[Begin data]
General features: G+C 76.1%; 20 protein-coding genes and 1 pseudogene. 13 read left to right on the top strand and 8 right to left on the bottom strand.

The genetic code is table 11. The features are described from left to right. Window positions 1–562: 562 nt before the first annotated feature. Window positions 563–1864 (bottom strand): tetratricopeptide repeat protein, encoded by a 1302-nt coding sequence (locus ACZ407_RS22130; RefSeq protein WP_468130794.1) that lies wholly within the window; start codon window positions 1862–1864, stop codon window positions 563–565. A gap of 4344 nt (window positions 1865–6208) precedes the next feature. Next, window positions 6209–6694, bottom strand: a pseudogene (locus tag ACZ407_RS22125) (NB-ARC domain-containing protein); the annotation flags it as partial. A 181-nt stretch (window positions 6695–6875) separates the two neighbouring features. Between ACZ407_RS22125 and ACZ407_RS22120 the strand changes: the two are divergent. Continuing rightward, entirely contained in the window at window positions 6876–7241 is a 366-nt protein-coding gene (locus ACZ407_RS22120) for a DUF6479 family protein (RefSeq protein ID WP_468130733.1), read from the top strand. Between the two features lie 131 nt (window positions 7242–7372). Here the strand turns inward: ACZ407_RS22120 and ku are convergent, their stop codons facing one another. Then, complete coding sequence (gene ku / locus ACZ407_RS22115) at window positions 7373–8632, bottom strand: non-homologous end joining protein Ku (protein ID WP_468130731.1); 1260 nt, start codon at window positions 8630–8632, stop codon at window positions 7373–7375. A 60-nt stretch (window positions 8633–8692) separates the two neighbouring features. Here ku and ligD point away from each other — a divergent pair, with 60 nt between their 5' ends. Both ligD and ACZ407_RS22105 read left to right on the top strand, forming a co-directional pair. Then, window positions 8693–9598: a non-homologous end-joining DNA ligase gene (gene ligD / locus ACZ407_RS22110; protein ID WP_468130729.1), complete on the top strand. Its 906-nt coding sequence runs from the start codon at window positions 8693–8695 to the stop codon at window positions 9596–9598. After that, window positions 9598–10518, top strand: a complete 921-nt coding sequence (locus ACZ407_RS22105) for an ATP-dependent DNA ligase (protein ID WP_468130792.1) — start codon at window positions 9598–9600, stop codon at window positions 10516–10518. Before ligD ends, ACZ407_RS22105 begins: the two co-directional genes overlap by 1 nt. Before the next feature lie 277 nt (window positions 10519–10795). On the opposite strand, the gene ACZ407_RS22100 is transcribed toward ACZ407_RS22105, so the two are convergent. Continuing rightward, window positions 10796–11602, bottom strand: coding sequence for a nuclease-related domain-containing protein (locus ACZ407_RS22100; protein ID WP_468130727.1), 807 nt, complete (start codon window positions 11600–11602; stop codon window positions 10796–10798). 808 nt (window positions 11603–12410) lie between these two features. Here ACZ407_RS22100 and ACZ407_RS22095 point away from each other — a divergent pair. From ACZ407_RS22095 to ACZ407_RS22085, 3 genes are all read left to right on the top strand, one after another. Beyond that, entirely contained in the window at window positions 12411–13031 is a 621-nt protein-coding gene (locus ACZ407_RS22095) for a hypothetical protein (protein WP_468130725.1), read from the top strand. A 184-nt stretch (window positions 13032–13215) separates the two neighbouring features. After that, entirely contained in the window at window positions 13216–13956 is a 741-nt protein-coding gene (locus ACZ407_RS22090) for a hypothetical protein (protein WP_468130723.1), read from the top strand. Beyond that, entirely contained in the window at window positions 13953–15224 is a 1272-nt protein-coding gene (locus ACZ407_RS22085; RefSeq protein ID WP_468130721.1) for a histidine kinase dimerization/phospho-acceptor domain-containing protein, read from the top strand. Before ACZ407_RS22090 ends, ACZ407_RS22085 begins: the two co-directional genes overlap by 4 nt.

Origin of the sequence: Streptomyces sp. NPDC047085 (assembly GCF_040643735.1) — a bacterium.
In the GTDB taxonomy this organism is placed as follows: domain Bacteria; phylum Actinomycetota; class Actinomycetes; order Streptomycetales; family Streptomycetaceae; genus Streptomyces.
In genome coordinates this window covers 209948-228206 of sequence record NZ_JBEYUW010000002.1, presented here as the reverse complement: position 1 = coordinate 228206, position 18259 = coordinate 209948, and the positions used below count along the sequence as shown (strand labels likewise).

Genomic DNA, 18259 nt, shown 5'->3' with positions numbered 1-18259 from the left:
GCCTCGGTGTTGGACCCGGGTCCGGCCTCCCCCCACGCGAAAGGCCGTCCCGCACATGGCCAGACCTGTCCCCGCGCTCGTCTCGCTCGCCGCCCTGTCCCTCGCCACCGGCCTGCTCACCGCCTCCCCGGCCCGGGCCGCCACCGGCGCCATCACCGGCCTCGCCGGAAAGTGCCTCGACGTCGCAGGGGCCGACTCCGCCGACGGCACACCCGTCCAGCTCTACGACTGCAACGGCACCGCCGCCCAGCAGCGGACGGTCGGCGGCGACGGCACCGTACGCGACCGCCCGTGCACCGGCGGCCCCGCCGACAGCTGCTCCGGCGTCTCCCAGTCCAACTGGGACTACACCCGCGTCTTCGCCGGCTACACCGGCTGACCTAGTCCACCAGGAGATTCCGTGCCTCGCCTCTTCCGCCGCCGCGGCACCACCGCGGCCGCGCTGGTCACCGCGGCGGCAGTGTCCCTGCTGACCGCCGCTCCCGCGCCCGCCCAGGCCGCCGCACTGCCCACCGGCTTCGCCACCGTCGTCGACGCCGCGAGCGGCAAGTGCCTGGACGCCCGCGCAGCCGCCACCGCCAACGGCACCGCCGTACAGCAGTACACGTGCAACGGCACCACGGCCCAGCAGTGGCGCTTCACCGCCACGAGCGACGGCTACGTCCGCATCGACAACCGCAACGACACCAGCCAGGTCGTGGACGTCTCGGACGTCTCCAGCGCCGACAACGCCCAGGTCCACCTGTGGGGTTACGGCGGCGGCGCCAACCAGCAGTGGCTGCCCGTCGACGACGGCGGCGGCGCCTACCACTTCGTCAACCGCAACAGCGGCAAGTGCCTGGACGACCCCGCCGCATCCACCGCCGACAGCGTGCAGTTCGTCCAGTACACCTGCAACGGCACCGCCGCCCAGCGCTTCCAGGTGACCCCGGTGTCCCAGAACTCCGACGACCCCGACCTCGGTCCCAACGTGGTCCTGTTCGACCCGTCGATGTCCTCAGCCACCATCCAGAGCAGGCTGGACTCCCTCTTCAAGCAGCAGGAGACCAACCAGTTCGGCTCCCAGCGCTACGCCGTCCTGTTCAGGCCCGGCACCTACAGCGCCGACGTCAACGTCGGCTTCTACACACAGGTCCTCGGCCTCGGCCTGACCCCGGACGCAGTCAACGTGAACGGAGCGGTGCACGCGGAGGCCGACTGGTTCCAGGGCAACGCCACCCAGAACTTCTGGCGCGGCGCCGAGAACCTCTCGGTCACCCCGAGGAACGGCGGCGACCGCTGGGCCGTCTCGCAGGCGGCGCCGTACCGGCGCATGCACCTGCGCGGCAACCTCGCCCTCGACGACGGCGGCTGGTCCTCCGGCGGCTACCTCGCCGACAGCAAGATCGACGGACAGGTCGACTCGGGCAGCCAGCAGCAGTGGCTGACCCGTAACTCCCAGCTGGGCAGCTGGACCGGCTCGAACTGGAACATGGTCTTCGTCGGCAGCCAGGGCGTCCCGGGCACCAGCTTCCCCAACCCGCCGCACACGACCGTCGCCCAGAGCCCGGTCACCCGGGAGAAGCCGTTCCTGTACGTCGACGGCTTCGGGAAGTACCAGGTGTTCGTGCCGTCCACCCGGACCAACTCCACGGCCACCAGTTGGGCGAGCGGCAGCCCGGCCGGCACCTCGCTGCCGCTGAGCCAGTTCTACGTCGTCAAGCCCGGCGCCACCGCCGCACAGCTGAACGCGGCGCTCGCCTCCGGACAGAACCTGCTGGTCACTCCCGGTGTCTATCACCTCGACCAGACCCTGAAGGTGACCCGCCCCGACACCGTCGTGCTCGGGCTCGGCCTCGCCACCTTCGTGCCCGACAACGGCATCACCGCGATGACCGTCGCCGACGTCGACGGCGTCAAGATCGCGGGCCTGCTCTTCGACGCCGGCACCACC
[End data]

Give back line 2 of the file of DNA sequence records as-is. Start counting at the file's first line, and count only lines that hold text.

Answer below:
The genetic code is table 11. The features are described from left to right. Window positions 1–562: 562 nt before the first annotated feature. Window positions 563–1864 (bottom strand): tetratricopeptide repeat protein, encoded by a 1302-nt coding sequence (locus ACZ407_RS22130; RefSeq protein WP_468130794.1) that lies wholly within the window; start codon window positions 1862–1864, stop codon window positions 563–565. A gap of 4344 nt (window positions 1865–6208) precedes the next feature. Next, window positions 6209–6694, bottom strand: a pseudogene (locus tag ACZ407_RS22125) (NB-ARC domain-containing protein); the annotation flags it as partial. A 181-nt stretch (window positions 6695–6875) separates the two neighbouring features. Between ACZ407_RS22125 and ACZ407_RS22120 the strand changes: the two are divergent. Continuing rightward, entirely contained in the window at window positions 6876–7241 is a 366-nt protein-coding gene (locus ACZ407_RS22120) for a DUF6479 family protein (RefSeq protein ID WP_468130733.1), read from the top strand. Between the two features lie 131 nt (window positions 7242–7372). Here the strand turns inward: ACZ407_RS22120 and ku are convergent, their stop codons facing one another. Then, complete coding sequence (gene ku / locus ACZ407_RS22115) at window positions 7373–8632, bottom strand: non-homologous end joining protein Ku (protein ID WP_468130731.1); 1260 nt, start codon at window positions 8630–8632, stop codon at window positions 7373–7375. A 60-nt stretch (window positions 8633–8692) separates the two neighbouring features. Here ku and ligD point away from each other — a divergent pair, with 60 nt between their 5' ends. Both ligD and ACZ407_RS22105 read left to right on the top strand, forming a co-directional pair. Then, window positions 8693–9598: a non-homologous end-joining DNA ligase gene (gene ligD / locus ACZ407_RS22110; protein ID WP_468130729.1), complete on the top strand. Its 906-nt coding sequence runs from the start codon at window positions 8693–8695 to the stop codon at window positions 9596–9598. After that, window positions 9598–10518, top strand: a complete 921-nt coding sequence (locus ACZ407_RS22105) for an ATP-dependent DNA ligase (protein ID WP_468130792.1) — start codon at window positions 9598–9600, stop codon at window positions 10516–10518. Before ligD ends, ACZ407_RS22105 begins: the two co-directional genes overlap by 1 nt. Before the next feature lie 277 nt (window positions 10519–10795). On the opposite strand, the gene ACZ407_RS22100 is transcribed toward ACZ407_RS22105, so the two are convergent. Continuing rightward, window positions 10796–11602, bottom strand: coding sequence for a nuclease-related domain-containing protein (locus ACZ407_RS22100; protein ID WP_468130727.1), 807 nt, complete (start codon window positions 11600–11602; stop codon window positions 10796–10798). 808 nt (window positions 11603–12410) lie between these two features. Here ACZ407_RS22100 and ACZ407_RS22095 point away from each other — a divergent pair. From ACZ407_RS22095 to ACZ407_RS22085, 3 genes are all read left to right on the top strand, one after another. Beyond that, entirely contained in the window at window positions 12411–13031 is a 621-nt protein-coding gene (locus ACZ407_RS22095) for a hypothetical protein (protein WP_468130725.1), read from the top strand. A 184-nt stretch (window positions 13032–13215) separates the two neighbouring features. After that, entirely contained in the window at window positions 13216–13956 is a 741-nt protein-coding gene (locus ACZ407_RS22090) for a hypothetical protein (protein WP_468130723.1), read from the top strand. Beyond that, entirely contained in the window at window positions 13953–15224 is a 1272-nt protein-coding gene (locus ACZ407_RS22085; RefSeq protein ID WP_468130721.1) for a histidine kinase dimerization/phospho-acceptor domain-containing protein, read from the top strand. Before ACZ407_RS22090 ends, ACZ407_RS22085 begins: the two co-directional genes overlap by 4 nt.